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Theater Feature • March 20, 2017
Interview: ‘Omega Kids’ Playwright Noah Mease on the Super Powers of Theatre Artists
Credit: Hunter Canning

Two young men, both named Michael, get to know each other over the course of a rainy Saturday afternoon, as they sit on the carpet discussing the achievements of the Omega Kids, the superheroes that give Noah Mease’s beautiful new play its name. Mease’s delicate love story framed within a world that might seem foreign to some, but slowly reveals itself to be familiar, is a refreshing, stimulating experience that might convince you into believing the playwright has used some of your own precious memories as inspiration. Both intellectually and formally exhilarating - set designer Brian Dudkiewicz’s cube recalls a sandbox and a spaceship - the play could very well fit into the kind of hyper-realistic theatre of Annie Baker, but Mease injects it with an unsentimental romanticism straight out of Nick Payne’s best works.

Besides being a playwright, Mease is also a prop designer, and you can tell how his eye for design comes into play in Omega Kids, even though there are very few props in the show, everything feels lived in and specific. Things that in other shows might go unnoticed, like the white carpet that covers the stage in this one for example, become something magical. It’s on this innocuous white carpet that we see the “prints” left behind by the Michaels as they engage in their flirty dance, the marks on the carpet almost become traces of the origins of love. I spoke to the playwright about the inspiration behind Omega Kids, designing the comic book that compliments the show, and why objects are so important to him.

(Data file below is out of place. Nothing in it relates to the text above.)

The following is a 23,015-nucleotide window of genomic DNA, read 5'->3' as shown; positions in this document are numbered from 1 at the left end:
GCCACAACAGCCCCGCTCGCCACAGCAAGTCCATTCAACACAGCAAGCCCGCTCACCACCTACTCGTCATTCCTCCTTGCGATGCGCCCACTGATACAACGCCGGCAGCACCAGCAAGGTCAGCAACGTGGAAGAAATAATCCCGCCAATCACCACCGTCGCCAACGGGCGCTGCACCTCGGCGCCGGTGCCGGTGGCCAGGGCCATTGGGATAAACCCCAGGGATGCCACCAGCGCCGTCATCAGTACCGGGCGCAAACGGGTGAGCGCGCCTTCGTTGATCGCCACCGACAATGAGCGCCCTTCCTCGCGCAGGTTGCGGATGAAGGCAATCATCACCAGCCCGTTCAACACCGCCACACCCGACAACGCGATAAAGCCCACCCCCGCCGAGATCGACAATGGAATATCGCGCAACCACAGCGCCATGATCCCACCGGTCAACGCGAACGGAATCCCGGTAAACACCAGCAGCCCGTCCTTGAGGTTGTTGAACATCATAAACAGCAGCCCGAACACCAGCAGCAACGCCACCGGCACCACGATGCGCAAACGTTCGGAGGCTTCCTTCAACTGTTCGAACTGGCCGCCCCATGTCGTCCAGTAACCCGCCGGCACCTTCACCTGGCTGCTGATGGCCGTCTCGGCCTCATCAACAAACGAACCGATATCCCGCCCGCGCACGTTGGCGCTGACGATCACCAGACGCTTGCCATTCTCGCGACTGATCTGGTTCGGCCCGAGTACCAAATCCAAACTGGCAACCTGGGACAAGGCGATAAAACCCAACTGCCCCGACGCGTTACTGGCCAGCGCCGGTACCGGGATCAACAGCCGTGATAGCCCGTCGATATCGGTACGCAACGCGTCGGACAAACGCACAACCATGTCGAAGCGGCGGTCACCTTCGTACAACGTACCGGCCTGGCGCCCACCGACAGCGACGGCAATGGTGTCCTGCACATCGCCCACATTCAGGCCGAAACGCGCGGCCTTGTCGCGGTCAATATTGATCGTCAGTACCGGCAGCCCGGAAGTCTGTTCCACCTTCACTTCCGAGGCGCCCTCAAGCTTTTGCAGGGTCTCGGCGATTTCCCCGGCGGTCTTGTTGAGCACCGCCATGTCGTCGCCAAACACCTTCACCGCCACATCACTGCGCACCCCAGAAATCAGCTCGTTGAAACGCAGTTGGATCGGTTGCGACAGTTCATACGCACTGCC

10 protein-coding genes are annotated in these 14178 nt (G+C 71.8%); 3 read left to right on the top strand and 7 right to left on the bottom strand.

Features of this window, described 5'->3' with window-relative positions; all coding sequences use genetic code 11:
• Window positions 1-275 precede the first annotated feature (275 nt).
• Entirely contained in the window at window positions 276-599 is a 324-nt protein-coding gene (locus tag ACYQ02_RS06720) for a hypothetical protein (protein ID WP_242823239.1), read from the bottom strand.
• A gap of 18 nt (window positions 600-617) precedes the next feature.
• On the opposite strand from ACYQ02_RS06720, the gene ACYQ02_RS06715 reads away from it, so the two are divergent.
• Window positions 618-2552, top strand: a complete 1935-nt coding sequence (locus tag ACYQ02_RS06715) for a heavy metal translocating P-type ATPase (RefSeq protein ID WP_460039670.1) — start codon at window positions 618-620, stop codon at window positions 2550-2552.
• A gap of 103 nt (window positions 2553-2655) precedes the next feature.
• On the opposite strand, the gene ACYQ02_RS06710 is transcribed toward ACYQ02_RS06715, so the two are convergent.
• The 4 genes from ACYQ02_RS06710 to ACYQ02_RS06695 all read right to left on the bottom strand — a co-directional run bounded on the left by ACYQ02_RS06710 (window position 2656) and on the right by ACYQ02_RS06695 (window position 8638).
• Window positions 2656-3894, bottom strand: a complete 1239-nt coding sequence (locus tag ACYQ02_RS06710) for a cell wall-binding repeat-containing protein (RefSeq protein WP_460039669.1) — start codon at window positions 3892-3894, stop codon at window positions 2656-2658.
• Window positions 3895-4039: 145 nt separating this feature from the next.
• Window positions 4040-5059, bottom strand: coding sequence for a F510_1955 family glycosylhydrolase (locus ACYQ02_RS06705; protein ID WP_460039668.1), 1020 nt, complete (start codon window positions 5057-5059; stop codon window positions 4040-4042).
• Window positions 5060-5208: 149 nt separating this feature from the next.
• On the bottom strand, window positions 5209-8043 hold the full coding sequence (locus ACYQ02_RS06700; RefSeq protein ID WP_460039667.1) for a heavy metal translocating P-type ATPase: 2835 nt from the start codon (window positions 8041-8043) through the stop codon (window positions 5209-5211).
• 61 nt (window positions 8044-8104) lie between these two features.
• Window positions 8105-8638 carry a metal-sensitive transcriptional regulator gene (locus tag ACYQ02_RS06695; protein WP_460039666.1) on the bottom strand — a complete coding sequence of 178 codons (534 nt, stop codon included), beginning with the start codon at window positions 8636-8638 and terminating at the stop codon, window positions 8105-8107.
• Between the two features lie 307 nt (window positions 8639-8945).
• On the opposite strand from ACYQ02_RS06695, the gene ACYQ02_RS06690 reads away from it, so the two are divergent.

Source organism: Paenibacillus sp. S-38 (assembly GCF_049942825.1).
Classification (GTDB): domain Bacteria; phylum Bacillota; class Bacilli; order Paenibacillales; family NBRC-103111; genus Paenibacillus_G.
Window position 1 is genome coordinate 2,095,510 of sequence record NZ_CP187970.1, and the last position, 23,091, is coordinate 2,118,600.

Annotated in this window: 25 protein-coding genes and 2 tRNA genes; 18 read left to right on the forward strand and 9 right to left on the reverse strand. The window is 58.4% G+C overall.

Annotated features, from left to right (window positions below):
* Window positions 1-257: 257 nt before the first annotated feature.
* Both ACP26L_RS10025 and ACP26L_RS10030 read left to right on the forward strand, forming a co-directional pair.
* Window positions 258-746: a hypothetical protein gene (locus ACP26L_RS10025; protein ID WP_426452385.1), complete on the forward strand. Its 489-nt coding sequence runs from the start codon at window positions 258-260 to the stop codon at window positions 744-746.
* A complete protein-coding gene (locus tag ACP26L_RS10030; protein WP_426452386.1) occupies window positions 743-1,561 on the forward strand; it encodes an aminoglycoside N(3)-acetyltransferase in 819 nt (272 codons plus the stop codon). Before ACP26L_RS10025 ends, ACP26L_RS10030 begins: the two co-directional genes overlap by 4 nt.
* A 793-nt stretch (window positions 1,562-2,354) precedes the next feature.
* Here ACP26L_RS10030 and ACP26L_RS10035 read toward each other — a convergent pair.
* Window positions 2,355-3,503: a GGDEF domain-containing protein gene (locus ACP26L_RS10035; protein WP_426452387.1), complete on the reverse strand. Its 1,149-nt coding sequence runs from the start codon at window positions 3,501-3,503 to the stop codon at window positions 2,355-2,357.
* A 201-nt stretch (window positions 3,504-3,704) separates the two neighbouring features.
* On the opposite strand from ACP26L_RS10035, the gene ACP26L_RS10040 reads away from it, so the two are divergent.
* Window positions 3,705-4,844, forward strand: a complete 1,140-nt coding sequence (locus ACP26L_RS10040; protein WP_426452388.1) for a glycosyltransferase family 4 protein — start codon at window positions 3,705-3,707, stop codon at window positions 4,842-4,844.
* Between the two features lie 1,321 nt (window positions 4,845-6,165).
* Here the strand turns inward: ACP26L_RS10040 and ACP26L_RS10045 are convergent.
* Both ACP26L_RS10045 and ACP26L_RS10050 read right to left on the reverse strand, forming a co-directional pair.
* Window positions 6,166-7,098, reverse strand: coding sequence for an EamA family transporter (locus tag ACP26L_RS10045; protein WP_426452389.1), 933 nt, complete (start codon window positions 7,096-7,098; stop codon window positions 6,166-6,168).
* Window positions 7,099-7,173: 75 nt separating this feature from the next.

You’re a prop designer and a playwright. So what was the egg/chicken situation with Omega Kids, did the comic book come before the play, or was it the other way around?

They both came at the same time. I moved to New York to be a playwright, I fell into prop designing as a way to get into the room with all these great artists, I wanted to see how they put a play together. It’s hard to nail down where this one started, but one of them was a feeling that a lot of conversations I’d been having with friends were summaries of other stories, we’d tell each other what TV shows we were watching, and that was sort of the medium for how we learned new things about each other. So I decided to write a play where this happened through comics, while thinking about the importance of objects and how important this comic would be in the play, I realized “I’m gonna have to make it”.

The comic book has an ad in the back saying that a DVD will come out in 2007, was this the year you started working on it?

No, the significance of 2007 is basically that one of the X-Men comics that most influenced this one came out that year.

Cool, so that means the character Red Lightning in your comic book might be inspired by Phoenix?

A little bit yeah. This play is about superheroes but also about how it feels like to stay up with someone new at the beginning of a relationship, I think that when this happens you feel like you have superpowers. I was thinking about where superpowers come from, sometimes it’s alien exposure, sometimes an external force enters your body.

Can we talk about the set design? The stage reminded me of a sandbox, it’s so playful and intimate.

It’s a really cool space we created, I knew this play was about sitting on the floor, about the feeling of rolling around on a carpet, to create a soft, mundane void where anything can happen. I learned while working in Small Mouth Sounds that if you wanna stage anything on the floor, you need to put the audience above, so we started from that concept. We wanted the set to let you see the story and also feel protected, kind of like a 2001: A Space Odyssey feeling.